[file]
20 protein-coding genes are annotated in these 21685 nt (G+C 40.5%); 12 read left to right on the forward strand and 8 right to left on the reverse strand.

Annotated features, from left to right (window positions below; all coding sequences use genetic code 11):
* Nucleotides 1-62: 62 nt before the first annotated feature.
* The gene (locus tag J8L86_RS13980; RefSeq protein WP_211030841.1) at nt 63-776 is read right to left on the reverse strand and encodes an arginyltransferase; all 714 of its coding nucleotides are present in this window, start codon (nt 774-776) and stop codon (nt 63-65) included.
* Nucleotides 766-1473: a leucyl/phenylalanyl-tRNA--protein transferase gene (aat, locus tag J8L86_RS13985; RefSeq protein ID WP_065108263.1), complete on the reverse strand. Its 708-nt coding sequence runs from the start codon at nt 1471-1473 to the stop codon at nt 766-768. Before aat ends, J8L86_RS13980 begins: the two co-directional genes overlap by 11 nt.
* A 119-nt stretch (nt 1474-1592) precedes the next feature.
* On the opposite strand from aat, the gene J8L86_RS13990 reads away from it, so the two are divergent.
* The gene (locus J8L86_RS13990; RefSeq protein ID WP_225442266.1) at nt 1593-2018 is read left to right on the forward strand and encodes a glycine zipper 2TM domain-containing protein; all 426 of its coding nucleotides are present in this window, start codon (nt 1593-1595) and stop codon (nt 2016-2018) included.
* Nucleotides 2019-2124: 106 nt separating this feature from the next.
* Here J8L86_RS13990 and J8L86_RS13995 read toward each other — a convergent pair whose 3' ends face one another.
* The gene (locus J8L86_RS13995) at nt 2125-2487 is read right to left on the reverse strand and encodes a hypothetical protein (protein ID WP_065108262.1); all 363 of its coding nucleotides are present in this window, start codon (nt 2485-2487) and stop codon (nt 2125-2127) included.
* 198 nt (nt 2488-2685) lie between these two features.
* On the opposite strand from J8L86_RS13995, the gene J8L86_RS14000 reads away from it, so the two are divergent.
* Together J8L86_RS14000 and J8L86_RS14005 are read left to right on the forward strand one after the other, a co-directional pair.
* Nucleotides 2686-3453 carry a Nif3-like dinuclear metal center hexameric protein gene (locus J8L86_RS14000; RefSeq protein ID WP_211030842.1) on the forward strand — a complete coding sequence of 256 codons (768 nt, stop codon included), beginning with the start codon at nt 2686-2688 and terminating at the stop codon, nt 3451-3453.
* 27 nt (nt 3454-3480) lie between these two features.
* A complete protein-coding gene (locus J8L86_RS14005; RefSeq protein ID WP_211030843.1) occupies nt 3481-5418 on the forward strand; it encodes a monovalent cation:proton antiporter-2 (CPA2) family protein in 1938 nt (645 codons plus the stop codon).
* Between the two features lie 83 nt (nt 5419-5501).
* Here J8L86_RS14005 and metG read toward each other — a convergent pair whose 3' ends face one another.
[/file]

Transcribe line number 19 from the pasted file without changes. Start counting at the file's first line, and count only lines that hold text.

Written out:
* Here J8L86_RS14005 and metG read toward each other — a convergent pair whose 3' ends face one another.